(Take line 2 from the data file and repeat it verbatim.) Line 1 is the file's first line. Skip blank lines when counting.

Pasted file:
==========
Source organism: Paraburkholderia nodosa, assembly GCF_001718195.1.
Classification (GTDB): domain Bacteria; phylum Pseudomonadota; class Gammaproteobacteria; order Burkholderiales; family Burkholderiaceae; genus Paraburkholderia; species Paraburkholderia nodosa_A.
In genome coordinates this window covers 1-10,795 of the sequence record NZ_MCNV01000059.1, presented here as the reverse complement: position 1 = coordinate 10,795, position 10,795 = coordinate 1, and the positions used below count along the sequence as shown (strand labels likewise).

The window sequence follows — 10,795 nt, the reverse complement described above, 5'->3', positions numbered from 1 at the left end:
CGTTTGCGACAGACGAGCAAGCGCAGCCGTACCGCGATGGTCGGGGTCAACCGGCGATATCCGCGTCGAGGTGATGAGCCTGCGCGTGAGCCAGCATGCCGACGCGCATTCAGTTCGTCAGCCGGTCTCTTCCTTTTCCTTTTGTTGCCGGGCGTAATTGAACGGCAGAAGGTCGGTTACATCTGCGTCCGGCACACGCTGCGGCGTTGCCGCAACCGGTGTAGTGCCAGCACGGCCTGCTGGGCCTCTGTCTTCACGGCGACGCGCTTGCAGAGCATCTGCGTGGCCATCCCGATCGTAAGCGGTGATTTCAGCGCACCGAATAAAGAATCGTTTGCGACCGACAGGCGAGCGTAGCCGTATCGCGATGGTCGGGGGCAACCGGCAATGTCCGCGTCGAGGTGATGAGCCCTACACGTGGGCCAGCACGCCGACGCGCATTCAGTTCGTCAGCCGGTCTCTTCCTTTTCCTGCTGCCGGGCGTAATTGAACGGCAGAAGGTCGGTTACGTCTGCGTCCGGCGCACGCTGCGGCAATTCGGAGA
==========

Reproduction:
Classification (GTDB): domain Bacteria; phylum Pseudomonadota; class Gammaproteobacteria; order Burkholderiales; family Burkholderiaceae; genus Paraburkholderia; species Paraburkholderia nodosa_A.